It would be hard, I think, to find someone who doesn’t enjoy music. It does seem to be a universal human pastime. Tastes in music, of course, can vary widely, and people will often enjoy the sound of some instruments more than others. For me, it’s the cello.

Also known as the violoncello, it has four strings, usually tuned in perfect fifths, and it is played by bowing (like the violin) or occasionally plucking. It is more versatile than some might imagine, being played solo, in orchestra, in string quartets, or even rock bands, though it is most closely associated with European classical music. The cello first appeared in the early sixteenth century, though the Baroque-era cello and the modern cello have some differences in design. That’s the dry background information, anyway. Let’s talk about the music.

There are many solo pieces for cello, and you can find many examples on the internet. For example, Johann Sebastian Bach composed six cello suites, unaccompanied solo compositions, and they are some of the most famous cello pieces. I have added a link to a Youtube video of the famous cellist Yo Yo Ma playing the entire six suites at the BBC Proms in 2015. It is over two and a half hours of sublime music and well worth listening to. Benjamin Britten also composed three cello suites that can be found on Youtube, and are quite beautiful.

Cello music can also be found in modern bands. Two I am quite fond of are Cello Fury, an American band comprising three cellos and drums, and Two Cellos, a Croatian duo who perform many covers of popular rock music as well as classical. I have also included a link to 2 Cellos’ rendition of ‘Thunderstruck’. (As an added bonus, their performances are often entertaining and very funny, so I do recommend taking a look.)

The American composer Philip Glass often uses cello in his music. I would recommend his album ‘The Hours’ for good examples of this. I find much of his work hypnotic and mesmerizing, and the cello certainly contributes to this effect.

I find the cello very soothing. It’s like the sound strokes my nerves, calms and pacifies anxious feelings. Its range is actually very similar to the human voice, and many have speculated this is why it is so appealing to us. It is able to play very high notes and then sink to deep low notes. Some people say it’s a sad sound, but I don’t agree. I find it warm, rich, and beautifully mellow. I would almost say it is earthy, grounding. It reminds me of autumn, in a way (my favourite season), making me think of red and gold leaves, cool breezes, cosy fires and mugs of steaming cocoa. It’s comforting, and homey. It can also be wild and free. It’s a beautiful contradiction.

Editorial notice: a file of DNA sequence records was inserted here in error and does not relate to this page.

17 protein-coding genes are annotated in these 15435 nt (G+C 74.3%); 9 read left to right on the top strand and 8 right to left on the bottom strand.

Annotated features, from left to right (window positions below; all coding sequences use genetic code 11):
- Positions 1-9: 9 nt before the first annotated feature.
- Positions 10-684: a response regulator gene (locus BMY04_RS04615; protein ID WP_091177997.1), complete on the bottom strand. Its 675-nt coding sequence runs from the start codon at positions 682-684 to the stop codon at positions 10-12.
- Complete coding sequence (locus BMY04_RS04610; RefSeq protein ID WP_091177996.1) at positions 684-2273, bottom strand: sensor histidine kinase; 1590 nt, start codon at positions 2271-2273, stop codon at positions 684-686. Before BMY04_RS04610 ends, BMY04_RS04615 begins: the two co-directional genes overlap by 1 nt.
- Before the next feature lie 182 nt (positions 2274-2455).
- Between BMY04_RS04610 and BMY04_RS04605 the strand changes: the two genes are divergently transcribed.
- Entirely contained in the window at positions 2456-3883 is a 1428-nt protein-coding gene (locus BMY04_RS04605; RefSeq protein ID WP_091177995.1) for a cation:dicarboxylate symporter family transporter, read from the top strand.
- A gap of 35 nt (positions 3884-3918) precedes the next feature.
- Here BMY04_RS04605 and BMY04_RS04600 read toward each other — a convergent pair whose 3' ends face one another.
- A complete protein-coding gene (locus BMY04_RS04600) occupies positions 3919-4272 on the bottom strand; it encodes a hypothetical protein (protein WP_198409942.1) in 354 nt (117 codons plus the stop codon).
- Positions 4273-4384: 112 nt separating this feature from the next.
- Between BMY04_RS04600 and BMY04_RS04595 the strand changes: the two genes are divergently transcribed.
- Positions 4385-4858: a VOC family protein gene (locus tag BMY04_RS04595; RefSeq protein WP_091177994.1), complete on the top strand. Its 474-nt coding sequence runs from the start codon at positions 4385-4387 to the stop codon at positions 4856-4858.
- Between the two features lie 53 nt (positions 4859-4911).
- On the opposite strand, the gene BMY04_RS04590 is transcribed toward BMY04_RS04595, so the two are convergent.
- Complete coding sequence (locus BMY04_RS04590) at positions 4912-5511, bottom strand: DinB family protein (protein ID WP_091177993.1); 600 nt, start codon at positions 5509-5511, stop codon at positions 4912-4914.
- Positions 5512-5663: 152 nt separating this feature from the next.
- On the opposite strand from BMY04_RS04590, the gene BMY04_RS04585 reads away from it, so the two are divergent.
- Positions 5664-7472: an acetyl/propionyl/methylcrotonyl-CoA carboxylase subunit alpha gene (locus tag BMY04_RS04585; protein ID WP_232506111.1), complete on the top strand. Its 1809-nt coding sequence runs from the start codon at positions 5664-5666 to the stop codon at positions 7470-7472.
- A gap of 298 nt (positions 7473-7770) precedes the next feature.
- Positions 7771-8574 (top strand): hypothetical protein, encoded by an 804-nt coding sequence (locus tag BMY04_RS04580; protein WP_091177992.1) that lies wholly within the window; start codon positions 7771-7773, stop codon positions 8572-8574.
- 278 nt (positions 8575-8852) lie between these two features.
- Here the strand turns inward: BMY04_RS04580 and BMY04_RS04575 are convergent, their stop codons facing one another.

So, go and check out the links I have placed below, if you like, and see what you think. Long may the cello continue to delight us with its sublime music.

Note: I haven’t tried talking about music before in this blog, and I have found it harder than I expected to put why I like what I like into words. So, this is short and sweet. Maybe I’ll do better next time.

2 thoughts on “In praise of the Cello

  1. Thank you for the suggestions, as a massive cello fan I’m very familiar with Yo-Yo Ma and 2Cellos but have never come across Cello Fury, so will have to check them out. If you like modern cello music, you might appreciate Ian Maksin’s album Respiro, I can thoroughly recommend it.

    Liked by 1 person

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